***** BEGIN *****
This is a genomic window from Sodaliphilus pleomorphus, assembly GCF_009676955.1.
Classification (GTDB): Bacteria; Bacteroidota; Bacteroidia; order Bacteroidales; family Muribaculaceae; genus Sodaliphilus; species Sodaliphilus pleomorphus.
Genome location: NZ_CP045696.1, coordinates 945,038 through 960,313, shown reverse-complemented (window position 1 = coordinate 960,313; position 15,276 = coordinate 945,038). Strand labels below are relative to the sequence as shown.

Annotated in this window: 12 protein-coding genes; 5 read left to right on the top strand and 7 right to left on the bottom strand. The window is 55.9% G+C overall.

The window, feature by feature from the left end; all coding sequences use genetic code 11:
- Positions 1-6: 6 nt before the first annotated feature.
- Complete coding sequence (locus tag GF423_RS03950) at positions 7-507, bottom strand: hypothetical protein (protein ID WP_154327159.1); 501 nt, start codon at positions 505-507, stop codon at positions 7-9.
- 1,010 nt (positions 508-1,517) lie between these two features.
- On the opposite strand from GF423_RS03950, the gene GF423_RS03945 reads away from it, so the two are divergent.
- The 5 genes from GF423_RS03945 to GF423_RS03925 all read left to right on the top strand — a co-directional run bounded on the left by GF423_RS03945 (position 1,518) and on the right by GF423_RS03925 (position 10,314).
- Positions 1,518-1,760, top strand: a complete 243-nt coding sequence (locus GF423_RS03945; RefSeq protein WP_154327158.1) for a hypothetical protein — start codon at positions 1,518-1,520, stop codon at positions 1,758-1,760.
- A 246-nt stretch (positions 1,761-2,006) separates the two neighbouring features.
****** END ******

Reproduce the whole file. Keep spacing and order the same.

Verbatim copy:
This is a genomic window from Sodaliphilus pleomorphus, assembly GCF_009676955.1.
Classification (GTDB): Bacteria; Bacteroidota; Bacteroidia; order Bacteroidales; family Muribaculaceae; genus Sodaliphilus; species Sodaliphilus pleomorphus.
Genome location: NZ_CP045696.1, coordinates 945,038 through 960,313, shown reverse-complemented (window position 1 = coordinate 960,313; position 15,276 = coordinate 945,038). Strand labels below are relative to the sequence as shown.

Annotated in this window: 12 protein-coding genes; 5 read left to right on the top strand and 7 right to left on the bottom strand. The window is 55.9% G+C overall.

The window, feature by feature from the left end; all coding sequences use genetic code 11:
- Positions 1-6: 6 nt before the first annotated feature.
- Complete coding sequence (locus tag GF423_RS03950) at positions 7-507, bottom strand: hypothetical protein (protein ID WP_154327159.1); 501 nt, start codon at positions 505-507, stop codon at positions 7-9.
- 1,010 nt (positions 508-1,517) lie between these two features.
- On the opposite strand from GF423_RS03950, the gene GF423_RS03945 reads away from it, so the two are divergent.
- The 5 genes from GF423_RS03945 to GF423_RS03925 all read left to right on the top strand — a co-directional run bounded on the left by GF423_RS03945 (position 1,518) and on the right by GF423_RS03925 (position 10,314).
- Positions 1,518-1,760, top strand: a complete 243-nt coding sequence (locus GF423_RS03945; RefSeq protein WP_154327158.1) for a hypothetical protein — start codon at positions 1,518-1,520, stop codon at positions 1,758-1,760.
- A 246-nt stretch (positions 1,761-2,006) separates the two neighbouring features.